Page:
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Trading BarriersImmigration and the Remaking of Globalization$
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Margaret E. Peters

Print publication date: 2017

Print ISBN-13: 9780691174488

Published to Princeton Scholarship Online: May 2018

DOI: 10.23943/princeton/9780691174488.001.0001

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The Rise of Anti-Immigration Sentiment and Undocumented Immigration as Explanations for Immigration Policy

The Rise of Anti-Immigration Sentiment and Undocumented Immigration as Explanations for Immigration Policy

Chapter:
(p.206) Chapter 7 The Rise of Anti-Immigration Sentiment and Undocumented Immigration as Explanations for Immigration Policy
Source:
Trading Barriers
Author(s):

Margaret E. Peters

Publisher:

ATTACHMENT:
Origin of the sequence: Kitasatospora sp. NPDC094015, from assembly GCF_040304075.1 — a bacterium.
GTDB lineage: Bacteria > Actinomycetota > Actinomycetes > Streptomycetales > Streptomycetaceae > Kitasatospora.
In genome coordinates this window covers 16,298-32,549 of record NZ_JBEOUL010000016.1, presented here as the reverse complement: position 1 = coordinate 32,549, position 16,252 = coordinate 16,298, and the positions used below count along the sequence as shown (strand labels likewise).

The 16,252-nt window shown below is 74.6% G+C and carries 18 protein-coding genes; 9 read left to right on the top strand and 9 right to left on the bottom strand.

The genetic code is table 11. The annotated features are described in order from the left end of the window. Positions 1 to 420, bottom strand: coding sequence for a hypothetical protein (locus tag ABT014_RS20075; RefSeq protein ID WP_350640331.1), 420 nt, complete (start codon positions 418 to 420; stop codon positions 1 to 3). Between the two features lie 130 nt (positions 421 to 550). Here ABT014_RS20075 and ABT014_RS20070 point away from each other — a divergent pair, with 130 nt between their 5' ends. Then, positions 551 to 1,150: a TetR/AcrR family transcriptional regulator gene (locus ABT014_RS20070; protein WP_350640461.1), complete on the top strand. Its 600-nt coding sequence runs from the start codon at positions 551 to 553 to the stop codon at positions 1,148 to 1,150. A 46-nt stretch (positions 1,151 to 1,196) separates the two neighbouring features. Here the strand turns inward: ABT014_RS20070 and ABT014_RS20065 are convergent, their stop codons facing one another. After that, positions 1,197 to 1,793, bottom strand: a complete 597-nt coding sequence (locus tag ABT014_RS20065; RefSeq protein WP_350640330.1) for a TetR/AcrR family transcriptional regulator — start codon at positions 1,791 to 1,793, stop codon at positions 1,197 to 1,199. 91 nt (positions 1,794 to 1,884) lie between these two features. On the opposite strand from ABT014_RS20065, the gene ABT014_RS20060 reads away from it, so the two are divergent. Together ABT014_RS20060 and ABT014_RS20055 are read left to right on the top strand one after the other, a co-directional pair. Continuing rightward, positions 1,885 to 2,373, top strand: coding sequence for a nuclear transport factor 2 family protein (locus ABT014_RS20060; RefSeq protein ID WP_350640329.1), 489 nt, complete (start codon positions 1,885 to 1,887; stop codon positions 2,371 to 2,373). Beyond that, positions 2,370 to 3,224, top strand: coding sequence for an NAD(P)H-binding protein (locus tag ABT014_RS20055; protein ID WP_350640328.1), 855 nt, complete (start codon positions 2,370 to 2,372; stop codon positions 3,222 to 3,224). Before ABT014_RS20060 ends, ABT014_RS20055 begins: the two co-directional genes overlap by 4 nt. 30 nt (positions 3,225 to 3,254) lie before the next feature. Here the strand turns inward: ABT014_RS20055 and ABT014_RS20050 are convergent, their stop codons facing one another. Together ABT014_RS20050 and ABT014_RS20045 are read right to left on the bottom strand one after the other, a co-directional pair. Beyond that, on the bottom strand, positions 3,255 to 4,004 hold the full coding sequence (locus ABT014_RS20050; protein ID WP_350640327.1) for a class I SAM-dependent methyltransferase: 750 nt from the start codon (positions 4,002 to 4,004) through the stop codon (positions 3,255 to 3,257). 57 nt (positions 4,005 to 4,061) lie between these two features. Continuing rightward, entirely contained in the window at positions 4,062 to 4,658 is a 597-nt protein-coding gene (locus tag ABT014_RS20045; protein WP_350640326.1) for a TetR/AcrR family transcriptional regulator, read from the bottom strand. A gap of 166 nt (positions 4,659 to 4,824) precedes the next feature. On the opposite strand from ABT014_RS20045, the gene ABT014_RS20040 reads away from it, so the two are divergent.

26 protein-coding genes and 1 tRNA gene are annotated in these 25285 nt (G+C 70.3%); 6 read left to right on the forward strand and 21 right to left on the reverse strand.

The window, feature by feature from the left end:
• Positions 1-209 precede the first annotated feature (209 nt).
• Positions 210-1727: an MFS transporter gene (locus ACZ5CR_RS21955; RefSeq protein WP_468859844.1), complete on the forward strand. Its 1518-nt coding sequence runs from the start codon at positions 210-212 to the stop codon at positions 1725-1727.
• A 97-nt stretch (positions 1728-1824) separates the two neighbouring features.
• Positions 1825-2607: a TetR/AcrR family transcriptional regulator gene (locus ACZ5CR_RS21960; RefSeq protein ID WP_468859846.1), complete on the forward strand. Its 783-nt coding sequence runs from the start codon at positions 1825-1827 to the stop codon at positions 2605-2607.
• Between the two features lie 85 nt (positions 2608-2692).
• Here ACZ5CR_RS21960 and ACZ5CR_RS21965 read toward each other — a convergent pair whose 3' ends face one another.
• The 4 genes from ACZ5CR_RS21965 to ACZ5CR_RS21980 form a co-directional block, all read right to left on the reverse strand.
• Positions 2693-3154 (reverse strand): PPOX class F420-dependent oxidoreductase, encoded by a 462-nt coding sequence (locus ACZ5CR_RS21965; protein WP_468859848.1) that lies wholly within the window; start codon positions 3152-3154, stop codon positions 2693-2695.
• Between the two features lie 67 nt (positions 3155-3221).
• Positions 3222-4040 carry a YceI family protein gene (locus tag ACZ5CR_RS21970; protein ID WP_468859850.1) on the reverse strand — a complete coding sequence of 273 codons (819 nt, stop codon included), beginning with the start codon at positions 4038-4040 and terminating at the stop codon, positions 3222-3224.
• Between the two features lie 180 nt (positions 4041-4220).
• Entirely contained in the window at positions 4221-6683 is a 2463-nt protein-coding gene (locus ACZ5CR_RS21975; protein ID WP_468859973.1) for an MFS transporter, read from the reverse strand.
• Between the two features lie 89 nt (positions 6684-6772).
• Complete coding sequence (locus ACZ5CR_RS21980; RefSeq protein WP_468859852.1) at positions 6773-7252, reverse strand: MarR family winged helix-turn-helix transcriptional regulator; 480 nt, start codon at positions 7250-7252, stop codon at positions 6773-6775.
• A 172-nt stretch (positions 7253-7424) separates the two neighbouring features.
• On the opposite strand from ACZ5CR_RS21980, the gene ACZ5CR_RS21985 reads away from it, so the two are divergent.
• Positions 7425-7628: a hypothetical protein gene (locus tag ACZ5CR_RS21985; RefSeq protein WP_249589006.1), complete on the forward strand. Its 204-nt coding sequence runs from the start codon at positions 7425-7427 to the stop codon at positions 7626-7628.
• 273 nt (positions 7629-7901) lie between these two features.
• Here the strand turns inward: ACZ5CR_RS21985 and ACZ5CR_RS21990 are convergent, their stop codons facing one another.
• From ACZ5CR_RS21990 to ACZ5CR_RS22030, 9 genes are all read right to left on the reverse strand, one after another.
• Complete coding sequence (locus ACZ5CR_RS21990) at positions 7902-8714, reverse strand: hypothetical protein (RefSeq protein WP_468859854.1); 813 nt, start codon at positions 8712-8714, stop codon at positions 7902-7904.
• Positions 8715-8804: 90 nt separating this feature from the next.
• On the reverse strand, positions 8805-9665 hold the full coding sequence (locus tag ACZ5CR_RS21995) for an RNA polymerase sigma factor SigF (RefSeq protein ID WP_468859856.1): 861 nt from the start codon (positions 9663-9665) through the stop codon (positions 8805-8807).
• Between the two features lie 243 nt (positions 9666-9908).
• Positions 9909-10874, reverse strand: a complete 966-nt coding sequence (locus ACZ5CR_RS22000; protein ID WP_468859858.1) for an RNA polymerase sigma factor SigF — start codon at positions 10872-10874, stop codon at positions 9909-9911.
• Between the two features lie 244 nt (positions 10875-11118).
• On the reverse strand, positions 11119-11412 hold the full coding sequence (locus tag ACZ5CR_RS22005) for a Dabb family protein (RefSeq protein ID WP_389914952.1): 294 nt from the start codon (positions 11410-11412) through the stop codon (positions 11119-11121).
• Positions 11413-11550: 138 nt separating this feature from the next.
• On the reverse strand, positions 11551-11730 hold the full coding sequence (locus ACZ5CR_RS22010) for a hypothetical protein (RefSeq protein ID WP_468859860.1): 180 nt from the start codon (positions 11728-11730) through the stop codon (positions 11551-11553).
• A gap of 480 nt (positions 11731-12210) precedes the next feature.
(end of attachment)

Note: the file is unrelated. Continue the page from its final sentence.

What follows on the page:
Princeton University Press
DOI:10.23943/princeton/9780691174488.003.0007

This chapter examines whether anti-immigration sentiment and illegal immigration lead to immigration restrictions. It first considers the evidence for theories based on the macropolitical and macroeconomic conditions of the state, with emphasis on how democratization, growth, war, and state identities affect immigration policy. It then discusses four additional explanations for mass public support for immigration and/or other interest group activity on immigration: the role of workers, the effect of immigrants on the welfare state, nativism, and the impact of immigrants themselves. It also explores whether borders are increasingly restricted while enforcement lags in order to create an undocumented workforce that can easily be exploited. The findings support an interest-group-based argument for immigration policy, with firms as the most important interest group.

Keywords:   anti-immigration sentiment, illegal immigration, immigration restrictions, democratization, immigration policy, immigrants, welfare state, nativism, undocumented workforce, firms

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